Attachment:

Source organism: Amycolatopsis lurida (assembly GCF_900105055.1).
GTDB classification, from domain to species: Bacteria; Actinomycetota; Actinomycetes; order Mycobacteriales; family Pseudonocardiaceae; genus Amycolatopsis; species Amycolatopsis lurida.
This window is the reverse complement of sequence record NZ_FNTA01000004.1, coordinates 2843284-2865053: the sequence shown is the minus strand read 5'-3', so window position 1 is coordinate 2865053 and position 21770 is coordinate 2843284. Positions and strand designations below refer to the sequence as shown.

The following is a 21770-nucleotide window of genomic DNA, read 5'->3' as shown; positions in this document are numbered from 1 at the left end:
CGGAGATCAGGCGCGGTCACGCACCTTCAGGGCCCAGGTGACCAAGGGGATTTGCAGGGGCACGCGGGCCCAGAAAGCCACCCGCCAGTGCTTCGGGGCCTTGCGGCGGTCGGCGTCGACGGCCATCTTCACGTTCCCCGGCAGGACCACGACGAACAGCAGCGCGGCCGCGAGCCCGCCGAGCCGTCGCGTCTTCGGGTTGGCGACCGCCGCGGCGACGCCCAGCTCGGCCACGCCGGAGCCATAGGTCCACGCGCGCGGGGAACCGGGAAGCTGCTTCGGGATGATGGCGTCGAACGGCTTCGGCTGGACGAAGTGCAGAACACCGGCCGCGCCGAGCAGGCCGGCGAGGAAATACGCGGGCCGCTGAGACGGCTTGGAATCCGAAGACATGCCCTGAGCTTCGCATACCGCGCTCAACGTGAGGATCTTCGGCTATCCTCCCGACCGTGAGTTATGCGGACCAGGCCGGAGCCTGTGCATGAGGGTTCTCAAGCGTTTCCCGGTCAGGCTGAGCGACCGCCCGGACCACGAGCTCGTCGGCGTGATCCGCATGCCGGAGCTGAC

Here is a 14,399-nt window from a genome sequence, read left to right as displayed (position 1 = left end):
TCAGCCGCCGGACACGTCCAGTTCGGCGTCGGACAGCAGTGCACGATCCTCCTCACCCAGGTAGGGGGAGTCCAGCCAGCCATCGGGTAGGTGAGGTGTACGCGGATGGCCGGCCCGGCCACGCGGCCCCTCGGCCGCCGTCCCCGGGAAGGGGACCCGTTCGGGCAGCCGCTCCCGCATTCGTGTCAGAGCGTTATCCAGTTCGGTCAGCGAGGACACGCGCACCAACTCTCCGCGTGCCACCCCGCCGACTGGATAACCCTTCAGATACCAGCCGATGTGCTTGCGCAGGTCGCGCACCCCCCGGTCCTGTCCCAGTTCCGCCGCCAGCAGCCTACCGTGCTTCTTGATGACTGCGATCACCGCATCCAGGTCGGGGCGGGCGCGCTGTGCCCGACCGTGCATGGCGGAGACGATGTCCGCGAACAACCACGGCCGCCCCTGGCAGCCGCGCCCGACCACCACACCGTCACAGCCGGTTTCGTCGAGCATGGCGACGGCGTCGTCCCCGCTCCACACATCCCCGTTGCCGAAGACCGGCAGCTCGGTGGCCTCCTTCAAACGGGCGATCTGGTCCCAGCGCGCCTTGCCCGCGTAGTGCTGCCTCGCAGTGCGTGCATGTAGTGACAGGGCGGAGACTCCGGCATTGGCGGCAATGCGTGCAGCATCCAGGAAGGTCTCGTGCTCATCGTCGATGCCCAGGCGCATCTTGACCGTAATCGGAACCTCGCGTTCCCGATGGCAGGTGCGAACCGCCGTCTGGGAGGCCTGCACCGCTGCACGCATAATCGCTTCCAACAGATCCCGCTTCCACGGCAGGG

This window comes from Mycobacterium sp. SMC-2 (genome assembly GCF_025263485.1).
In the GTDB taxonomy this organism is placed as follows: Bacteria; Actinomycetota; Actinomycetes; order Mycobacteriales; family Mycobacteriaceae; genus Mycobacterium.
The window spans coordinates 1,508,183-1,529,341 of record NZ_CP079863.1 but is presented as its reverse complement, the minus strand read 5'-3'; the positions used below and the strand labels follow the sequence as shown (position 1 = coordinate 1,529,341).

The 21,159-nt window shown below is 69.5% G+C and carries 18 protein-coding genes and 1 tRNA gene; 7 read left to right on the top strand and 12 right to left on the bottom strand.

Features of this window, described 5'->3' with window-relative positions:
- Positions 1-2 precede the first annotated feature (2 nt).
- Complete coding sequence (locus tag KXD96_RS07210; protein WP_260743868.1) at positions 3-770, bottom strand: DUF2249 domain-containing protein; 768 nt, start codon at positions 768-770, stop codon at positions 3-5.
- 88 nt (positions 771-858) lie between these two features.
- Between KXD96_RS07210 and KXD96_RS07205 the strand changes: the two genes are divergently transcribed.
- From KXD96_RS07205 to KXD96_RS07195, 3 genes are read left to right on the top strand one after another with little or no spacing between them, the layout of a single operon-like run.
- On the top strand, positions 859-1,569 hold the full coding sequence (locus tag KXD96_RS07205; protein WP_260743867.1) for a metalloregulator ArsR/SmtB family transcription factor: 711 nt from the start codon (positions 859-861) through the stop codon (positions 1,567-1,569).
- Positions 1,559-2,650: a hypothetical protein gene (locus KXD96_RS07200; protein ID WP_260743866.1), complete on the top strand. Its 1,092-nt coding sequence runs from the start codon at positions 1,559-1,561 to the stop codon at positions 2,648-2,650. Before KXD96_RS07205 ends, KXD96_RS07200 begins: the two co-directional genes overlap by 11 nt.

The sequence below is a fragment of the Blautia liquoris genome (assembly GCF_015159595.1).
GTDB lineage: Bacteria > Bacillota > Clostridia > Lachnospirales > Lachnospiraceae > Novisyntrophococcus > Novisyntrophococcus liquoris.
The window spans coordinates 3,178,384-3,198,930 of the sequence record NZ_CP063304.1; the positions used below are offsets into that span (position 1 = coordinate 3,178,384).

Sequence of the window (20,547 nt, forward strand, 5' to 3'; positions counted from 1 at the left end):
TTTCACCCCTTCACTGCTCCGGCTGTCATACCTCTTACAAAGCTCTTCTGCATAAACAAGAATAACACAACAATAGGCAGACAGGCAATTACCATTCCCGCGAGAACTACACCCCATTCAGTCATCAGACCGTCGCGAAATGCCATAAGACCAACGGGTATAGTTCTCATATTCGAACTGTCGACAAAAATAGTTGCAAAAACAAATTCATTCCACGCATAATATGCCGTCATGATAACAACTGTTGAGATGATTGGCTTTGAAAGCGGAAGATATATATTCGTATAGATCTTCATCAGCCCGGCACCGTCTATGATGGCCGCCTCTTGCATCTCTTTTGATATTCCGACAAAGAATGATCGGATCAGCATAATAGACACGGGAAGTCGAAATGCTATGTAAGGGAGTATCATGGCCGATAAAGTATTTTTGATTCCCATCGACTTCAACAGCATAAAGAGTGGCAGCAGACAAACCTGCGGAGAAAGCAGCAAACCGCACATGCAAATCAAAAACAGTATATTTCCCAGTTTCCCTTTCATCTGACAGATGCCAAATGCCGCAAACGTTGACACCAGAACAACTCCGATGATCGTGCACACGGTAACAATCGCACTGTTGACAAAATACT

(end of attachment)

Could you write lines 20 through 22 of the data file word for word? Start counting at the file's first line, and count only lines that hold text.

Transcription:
The sequence below is a fragment of the Blautia liquoris genome (assembly GCF_015159595.1).
GTDB lineage: Bacteria > Bacillota > Clostridia > Lachnospirales > Lachnospiraceae > Novisyntrophococcus > Novisyntrophococcus liquoris.
The window spans coordinates 3,178,384-3,198,930 of the sequence record NZ_CP063304.1; the positions used below are offsets into that span (position 1 = coordinate 3,178,384).